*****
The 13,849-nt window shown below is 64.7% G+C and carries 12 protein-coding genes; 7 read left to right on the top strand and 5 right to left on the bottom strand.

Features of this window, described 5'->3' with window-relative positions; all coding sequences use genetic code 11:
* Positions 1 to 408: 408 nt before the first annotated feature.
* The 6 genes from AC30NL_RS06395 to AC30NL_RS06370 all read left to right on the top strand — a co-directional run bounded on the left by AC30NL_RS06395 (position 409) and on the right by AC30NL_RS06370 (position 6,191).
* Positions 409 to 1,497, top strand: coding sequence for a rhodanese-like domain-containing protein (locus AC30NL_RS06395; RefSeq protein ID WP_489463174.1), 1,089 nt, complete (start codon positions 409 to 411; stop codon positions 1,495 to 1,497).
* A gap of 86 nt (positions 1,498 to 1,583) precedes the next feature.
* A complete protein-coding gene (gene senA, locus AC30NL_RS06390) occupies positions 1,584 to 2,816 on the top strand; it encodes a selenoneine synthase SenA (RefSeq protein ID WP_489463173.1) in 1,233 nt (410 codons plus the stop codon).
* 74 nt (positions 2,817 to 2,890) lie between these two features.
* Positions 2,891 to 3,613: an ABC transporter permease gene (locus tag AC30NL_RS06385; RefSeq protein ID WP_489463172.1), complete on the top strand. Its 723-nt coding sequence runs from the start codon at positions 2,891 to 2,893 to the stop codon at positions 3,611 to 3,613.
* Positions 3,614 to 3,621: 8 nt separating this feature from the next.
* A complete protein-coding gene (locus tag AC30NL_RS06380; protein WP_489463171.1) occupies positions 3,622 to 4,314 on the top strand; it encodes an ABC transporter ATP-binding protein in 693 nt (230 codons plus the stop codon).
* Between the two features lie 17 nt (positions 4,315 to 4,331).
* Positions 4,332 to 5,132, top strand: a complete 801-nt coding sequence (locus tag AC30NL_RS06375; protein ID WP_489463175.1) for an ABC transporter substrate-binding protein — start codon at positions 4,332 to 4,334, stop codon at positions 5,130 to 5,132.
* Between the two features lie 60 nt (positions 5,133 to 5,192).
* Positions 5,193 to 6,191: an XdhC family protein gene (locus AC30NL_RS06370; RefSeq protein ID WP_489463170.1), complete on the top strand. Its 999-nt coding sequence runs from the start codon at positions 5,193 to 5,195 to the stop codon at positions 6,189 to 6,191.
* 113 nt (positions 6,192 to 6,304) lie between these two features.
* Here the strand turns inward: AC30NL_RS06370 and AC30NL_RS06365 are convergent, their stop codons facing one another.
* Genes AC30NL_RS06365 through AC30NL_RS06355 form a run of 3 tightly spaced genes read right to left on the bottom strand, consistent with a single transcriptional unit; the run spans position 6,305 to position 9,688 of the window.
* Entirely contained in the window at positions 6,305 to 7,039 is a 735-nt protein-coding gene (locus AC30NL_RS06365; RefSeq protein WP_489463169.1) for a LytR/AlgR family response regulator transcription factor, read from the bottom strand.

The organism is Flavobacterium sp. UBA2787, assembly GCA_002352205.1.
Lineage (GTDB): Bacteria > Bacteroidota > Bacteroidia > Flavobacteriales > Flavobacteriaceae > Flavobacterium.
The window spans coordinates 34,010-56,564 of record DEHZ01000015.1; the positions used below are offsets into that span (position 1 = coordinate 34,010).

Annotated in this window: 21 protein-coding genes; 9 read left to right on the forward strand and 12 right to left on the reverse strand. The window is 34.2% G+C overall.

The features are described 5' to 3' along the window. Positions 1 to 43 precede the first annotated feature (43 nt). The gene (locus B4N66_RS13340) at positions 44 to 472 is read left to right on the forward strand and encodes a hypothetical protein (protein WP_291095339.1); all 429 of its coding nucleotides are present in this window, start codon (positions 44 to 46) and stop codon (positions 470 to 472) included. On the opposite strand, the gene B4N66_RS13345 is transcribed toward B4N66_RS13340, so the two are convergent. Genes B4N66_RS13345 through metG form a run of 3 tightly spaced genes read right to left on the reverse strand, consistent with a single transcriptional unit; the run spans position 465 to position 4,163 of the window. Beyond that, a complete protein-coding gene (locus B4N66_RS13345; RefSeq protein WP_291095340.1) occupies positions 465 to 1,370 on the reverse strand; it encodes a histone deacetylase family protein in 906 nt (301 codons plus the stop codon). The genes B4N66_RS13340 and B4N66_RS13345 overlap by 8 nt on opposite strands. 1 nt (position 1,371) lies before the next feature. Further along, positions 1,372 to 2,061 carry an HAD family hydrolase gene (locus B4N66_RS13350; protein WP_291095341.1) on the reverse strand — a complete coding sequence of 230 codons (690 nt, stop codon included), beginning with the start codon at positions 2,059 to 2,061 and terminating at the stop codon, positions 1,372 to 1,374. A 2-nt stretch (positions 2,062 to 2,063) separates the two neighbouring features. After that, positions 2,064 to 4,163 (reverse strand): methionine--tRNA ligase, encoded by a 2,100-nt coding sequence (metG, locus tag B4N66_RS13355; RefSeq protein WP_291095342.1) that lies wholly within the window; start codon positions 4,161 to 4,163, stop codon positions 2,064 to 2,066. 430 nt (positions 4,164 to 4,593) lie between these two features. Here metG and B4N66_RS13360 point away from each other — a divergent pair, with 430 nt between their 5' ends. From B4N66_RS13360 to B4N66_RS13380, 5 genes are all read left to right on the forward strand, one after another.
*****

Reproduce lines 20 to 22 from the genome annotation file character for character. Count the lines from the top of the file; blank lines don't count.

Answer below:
The organism is Flavobacterium sp. UBA2787, assembly GCA_002352205.1.
Lineage (GTDB): Bacteria > Bacteroidota > Bacteroidia > Flavobacteriales > Flavobacteriaceae > Flavobacterium.
The window spans coordinates 34,010-56,564 of record DEHZ01000015.1; the positions used below are offsets into that span (position 1 = coordinate 34,010).